Michael Anthony, the award-winning executive chef at New York’s venerated Gramercy Tavern, has written a cookbook that is more than a collection of recipes. It's a celebration of the restaurant and everyone who has worked there. PW interviewed Anthony recently about The Gramercy Tavern Cookbook and discovered how being a chef doesn’t mean a thing when you’re feeding your kids, got advice on recreating the spirit of Gramercy Tavern at home, and learned how writing this book changed his life.

In your introduction to the cookbook, you are clear you don’t want it to just be a restaurant cookbook—that you want readers to be able to conjure up the spirit of Gramercy Tavern in their own homes.

Two years of gut-wrenching work went into writing a book that would also be beautiful enough to represent the spirit of Gramercy Tavern. The intent was to write the recipes in a way that would make folks want to just throw on an apron over their t-shirt and start cooking. I really hope this book inspires people to cook a bit more intuitively and to feel like learning a few more techniques. I want them to envision their own dishes and not slavishly try to repeat the magic that occurs in a professional kitchen. It means getting in there and cooking with the ingredients you have on hand.

From its very inception, it was meant to be a beautiful book you’re proud to show off on the coffee table--but also a book that has pages turned down and little splotches of sauce and also lives happily in your kitchen.

How do you adjust restaurant recipes for the home cook? Doesn’t it lose something in translation?

Every chef thinks their food is simple and every home cook says, “Yeh, right.” And it is simple, when you have four or five people working on every dish and you’re using five, six, seven or eight pans, plus other equipment to make the dish. But who has those resources at home? Not me! I took the recipes and figured out how to make them at home. I could only use one or two pans and had to be able to make it in 20 to 40 minutes and not more. In all honesty, many of the recipes may end up being Sunday night recipes instead of Tuesday night recipes.

How does your job as a chef affect your home cooking?

I have 3 daughters. So in that sense, cooking is a necessity! In fact, being a professional chef gives me no advantage over any other parent in the kitchen. I have to face the same challenges as anyone else. No one in my house is impressed that I have a bunch of white chef’s coats in the closet. Even when I wear it, it still doesn’t give me a free pass to success! It’s difficult to [cook] in a concise way that doesn’t derail your busy life and it’s hard to come out on top when everyone has their own particular schedule and their own particular tastes and you try to make the crowd happy. Sometimes it comes down to hard love: “This is dinner and you’re eating it!” It’s hard to control your emotions because there are so many emotions and hopes and dreams that go into every meal you cook.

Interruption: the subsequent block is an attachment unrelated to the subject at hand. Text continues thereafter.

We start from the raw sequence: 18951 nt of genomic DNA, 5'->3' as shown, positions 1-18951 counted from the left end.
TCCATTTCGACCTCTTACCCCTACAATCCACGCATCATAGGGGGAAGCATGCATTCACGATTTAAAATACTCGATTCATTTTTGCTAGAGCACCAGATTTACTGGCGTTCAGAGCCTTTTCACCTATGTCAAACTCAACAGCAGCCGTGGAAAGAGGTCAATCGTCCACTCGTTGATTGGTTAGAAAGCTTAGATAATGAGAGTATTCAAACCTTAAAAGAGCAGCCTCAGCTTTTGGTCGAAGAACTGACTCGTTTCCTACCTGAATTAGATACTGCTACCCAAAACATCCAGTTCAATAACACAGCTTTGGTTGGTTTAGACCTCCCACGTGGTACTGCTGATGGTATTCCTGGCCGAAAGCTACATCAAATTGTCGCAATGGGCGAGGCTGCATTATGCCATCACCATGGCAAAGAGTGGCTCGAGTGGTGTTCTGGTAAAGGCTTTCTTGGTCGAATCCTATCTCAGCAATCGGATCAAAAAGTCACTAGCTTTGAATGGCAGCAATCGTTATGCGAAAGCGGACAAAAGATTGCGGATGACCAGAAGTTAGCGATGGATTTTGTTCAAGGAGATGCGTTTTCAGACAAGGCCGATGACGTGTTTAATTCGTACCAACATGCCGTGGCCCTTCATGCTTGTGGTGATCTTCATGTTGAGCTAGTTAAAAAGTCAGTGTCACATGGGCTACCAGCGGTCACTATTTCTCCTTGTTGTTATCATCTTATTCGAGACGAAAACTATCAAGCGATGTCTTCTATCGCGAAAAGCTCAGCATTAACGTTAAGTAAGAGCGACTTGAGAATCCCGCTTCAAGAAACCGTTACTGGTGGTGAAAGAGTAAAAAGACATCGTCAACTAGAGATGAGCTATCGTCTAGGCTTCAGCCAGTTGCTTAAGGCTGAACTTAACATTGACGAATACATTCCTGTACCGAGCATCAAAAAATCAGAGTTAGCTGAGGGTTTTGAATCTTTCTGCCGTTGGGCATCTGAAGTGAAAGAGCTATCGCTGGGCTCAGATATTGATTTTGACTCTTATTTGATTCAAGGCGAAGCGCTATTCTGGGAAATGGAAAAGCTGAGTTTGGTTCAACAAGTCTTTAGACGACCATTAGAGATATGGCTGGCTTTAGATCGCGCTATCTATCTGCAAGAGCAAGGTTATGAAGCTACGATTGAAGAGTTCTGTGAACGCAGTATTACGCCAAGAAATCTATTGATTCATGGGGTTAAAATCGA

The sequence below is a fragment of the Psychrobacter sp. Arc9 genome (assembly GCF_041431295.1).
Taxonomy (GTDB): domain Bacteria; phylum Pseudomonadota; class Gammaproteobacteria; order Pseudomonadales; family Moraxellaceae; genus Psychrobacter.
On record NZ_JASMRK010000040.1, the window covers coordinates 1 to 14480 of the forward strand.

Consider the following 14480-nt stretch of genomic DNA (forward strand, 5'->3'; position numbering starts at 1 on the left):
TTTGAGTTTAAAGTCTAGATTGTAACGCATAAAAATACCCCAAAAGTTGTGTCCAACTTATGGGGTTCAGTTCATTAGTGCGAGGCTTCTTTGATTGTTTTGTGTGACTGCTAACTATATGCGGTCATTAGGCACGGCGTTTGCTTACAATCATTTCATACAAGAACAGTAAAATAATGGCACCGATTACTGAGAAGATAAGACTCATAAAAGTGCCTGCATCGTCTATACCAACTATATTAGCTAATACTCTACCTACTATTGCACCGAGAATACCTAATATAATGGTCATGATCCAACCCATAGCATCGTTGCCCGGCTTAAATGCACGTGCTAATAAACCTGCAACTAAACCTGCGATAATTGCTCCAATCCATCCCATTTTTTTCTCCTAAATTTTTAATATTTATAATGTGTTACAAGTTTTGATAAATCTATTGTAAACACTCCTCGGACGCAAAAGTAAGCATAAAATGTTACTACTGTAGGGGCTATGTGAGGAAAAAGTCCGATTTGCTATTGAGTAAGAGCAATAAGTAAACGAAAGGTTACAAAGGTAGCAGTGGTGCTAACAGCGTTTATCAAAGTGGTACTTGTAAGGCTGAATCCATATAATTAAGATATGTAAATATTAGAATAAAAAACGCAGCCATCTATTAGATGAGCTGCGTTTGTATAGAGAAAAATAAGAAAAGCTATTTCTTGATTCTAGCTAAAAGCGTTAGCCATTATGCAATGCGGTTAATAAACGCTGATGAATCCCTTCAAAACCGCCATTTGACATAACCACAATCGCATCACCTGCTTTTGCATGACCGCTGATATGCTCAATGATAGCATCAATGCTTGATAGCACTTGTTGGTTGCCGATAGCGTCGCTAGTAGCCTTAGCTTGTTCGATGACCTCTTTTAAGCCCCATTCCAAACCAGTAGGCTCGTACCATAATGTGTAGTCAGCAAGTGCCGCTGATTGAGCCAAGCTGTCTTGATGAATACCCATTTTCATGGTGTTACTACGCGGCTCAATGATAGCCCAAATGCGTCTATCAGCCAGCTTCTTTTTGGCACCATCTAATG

So, then how does cooking at home affect your life as a restaurant chef?

[Cooking at home] gives me a chance to fuel new ideas for the restaurant. I’ve always felt that--especially in the style of cooking we do at Gramercy Tavern—we should follow our hearts and have the courage to be inspired by the simple types of home cooking that we do. If we refine those recipes they become really powerful in a fine dining setting like Gramercy Tavern.

What did you think when it was suggested you write a book?

Actually, it was my idea! But I have to say, it was really the editor who pushed me into doing this. She was a longtime friend and as soon as I started working at Gramercy Tavern she would send me these little notes that said: “So, Mike, are you thinking about the cookbook?” And I would say, “Are you kidding me?” Then I would get a stack of [Clarkson Potter’s] recent publications with a note that would say: “Your book would look really nice in this collection.” But, we didn’t quite have the body of recipes yet developed, and I didn’t quite have my arms around this big and busy restaurant. So it took a long time for me to finally say yes.

Dorothy Kalins is credited as the producer of the book. How did she help?

She is an amazing author, journalist, friend and fairy godmother. Dorothy has been a long-time friend of Danny Meyer, she understands this company and the restaurant intimately, and as it turns out, we live in the same building! So when this idea [for the book] was coming about, I would see her coming and going and say to myself, “You know what? We should approach Dorothy and ask her if she would consider doing this book.” And as it turned out, she was quite interested.

During the process of writing this book, I had a serious health scare, out of the blue. I had no awareness of having any heart problems before it happened, I survived an 8-hour open-heart emergency surgery. I’m not sure if you’ve ever experienced a traumatic health scare like that one, but you feel sidelined. While I was thankful to be alive, I think it was the book project and Dorothy’s calm and steady guidance, her sense of humor--and especially her cooking--that coaxed me back to the kitchen table. And even when I was not able to physically walk to the restaurant, we were able to continue working on the book. There are a lot of memories not documented, but bound up in this book. When I got the actual book in my hands I couldn’t stop shaking.

I’m really proud of the work we did on this book, and I also walk away with a number of friends who I will have for life. What more can you ask for with work?

Marrissa Rothkopf Bates hosts the blog www.sugarandspouse.com